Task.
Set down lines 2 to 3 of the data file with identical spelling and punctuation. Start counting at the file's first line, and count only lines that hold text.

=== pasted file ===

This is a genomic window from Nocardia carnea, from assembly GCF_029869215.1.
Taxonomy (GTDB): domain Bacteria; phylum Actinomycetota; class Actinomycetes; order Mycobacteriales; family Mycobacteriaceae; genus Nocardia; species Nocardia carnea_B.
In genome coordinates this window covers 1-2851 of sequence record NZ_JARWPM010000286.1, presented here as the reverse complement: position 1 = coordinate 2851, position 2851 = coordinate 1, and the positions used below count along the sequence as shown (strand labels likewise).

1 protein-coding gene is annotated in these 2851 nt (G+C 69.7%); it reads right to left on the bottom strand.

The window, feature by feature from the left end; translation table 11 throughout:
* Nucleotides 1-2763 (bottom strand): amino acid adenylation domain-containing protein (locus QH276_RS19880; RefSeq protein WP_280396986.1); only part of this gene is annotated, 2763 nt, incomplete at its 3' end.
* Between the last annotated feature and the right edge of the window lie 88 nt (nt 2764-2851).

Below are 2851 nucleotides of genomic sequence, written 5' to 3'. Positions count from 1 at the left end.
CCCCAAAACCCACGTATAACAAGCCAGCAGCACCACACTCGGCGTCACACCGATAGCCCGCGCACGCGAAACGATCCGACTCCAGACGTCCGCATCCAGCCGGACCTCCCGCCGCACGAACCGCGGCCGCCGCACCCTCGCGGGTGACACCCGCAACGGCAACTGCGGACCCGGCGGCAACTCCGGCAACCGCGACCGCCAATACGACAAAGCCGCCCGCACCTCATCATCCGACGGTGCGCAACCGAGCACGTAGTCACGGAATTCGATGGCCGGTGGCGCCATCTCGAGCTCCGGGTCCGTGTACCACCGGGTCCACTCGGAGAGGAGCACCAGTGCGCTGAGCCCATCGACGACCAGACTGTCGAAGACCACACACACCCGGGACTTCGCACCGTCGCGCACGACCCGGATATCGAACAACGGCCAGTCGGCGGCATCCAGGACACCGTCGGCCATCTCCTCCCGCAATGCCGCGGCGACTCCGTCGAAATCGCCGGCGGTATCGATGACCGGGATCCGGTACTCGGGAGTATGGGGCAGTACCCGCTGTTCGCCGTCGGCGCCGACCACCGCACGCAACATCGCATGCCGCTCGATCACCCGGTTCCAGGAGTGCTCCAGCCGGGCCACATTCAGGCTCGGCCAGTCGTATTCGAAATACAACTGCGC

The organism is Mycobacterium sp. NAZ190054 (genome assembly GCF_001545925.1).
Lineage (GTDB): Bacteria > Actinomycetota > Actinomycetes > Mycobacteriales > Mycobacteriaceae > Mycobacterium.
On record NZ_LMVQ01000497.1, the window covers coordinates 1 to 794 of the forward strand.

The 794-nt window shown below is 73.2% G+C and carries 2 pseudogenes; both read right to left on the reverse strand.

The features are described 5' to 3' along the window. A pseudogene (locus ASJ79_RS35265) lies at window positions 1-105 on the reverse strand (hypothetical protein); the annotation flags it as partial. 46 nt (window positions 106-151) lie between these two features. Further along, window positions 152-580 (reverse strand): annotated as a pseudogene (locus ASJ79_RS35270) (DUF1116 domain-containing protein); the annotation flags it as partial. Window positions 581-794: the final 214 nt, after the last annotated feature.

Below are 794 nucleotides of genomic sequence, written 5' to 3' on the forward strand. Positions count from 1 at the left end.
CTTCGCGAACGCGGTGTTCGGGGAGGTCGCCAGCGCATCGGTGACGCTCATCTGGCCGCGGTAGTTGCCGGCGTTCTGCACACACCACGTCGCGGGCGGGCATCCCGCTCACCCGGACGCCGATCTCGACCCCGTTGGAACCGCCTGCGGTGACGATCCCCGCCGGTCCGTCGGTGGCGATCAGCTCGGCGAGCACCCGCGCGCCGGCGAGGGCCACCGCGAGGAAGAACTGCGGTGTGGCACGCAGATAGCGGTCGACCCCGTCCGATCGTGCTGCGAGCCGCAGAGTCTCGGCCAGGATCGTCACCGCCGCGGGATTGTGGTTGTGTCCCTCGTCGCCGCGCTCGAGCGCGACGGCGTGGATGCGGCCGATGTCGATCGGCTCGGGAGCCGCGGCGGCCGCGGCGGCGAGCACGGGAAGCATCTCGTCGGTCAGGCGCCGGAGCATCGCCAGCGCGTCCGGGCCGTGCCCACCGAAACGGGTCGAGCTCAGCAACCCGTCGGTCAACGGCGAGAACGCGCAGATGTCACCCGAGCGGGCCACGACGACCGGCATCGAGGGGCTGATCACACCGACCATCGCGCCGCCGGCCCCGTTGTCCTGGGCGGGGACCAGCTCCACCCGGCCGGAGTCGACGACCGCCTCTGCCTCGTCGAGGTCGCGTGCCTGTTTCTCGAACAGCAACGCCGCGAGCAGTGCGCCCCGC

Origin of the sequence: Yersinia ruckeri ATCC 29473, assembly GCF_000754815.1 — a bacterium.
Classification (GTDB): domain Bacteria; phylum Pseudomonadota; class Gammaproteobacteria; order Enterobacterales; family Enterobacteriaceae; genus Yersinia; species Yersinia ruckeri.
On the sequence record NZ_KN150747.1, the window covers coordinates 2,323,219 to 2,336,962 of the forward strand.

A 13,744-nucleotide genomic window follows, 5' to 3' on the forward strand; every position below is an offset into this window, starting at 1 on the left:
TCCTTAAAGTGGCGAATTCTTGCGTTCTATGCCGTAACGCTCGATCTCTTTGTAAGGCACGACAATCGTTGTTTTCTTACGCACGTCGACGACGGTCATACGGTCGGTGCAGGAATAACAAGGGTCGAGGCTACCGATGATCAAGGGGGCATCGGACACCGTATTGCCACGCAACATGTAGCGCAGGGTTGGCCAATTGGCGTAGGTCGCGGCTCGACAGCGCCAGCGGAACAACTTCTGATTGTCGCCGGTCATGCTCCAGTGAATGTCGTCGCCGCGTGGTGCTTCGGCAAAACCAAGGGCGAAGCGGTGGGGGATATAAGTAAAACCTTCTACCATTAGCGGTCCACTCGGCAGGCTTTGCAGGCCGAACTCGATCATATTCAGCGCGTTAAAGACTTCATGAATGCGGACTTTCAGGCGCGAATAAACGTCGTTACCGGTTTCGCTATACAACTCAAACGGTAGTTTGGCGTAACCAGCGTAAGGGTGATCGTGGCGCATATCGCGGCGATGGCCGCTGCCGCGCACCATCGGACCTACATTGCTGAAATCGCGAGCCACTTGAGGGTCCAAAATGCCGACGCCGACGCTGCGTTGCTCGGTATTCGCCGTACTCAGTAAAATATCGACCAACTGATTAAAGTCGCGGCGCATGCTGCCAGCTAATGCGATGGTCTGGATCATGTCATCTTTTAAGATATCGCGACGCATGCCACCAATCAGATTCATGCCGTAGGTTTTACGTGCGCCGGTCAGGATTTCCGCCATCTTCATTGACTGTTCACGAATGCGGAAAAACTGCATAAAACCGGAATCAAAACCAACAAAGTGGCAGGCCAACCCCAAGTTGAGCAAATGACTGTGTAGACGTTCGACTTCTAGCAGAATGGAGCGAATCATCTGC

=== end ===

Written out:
Taxonomy (GTDB): domain Bacteria; phylum Actinomycetota; class Actinomycetes; order Mycobacteriales; family Mycobacteriaceae; genus Nocardia; species Nocardia carnea_B.
In genome coordinates this window covers 1-2851 of sequence record NZ_JARWPM010000286.1, presented here as the reverse complement: position 1 = coordinate 2851, position 2851 = coordinate 1, and the positions used below count along the sequence as shown (strand labels likewise).